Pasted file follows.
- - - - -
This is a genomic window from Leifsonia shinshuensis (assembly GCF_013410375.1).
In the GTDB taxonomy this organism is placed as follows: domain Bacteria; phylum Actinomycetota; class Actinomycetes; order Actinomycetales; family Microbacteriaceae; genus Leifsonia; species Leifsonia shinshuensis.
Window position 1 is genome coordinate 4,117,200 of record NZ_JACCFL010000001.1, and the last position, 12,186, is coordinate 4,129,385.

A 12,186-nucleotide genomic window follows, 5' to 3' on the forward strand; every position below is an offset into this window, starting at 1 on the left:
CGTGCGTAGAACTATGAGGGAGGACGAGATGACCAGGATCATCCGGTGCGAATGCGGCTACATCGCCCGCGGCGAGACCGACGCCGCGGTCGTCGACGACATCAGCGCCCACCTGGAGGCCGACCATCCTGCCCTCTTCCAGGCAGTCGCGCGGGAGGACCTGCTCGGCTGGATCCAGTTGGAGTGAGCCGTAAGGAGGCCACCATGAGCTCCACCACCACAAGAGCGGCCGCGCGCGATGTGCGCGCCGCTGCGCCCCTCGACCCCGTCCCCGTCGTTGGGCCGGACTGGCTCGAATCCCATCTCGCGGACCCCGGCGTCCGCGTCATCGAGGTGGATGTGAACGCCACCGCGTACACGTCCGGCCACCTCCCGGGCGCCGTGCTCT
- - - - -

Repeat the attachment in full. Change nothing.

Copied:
This is a genomic window from Leifsonia shinshuensis (assembly GCF_013410375.1).
In the GTDB taxonomy this organism is placed as follows: domain Bacteria; phylum Actinomycetota; class Actinomycetes; order Actinomycetales; family Microbacteriaceae; genus Leifsonia; species Leifsonia shinshuensis.
Window position 1 is genome coordinate 4,117,200 of record NZ_JACCFL010000001.1, and the last position, 12,186, is coordinate 4,129,385.

A 12,186-nucleotide genomic window follows, 5' to 3' on the forward strand; every position below is an offset into this window, starting at 1 on the left:
CGTGCGTAGAACTATGAGGGAGGACGAGATGACCAGGATCATCCGGTGCGAATGCGGCTACATCGCCCGCGGCGAGACCGACGCCGCGGTCGTCGACGACATCAGCGCCCACCTGGAGGCCGACCATCCTGCCCTCTTCCAGGCAGTCGCGCGGGAGGACCTGCTCGGCTGGATCCAGTTGGAGTGAGCCGTAAGGAGGCCACCATGAGCTCCACCACCACAAGAGCGGCCGCGCGCGATGTGCGCGCCGCTGCGCCCCTCGACCCCGTCCCCGTCGTTGGGCCGGACTGGCTCGAATCCCATCTCGCGGACCCCGGCGTCCGCGTCATCGAGGTGGATGTGAACGCCACCGCGTACACGTCCGGCCACCTCCCGGGCGCCGTGCTCT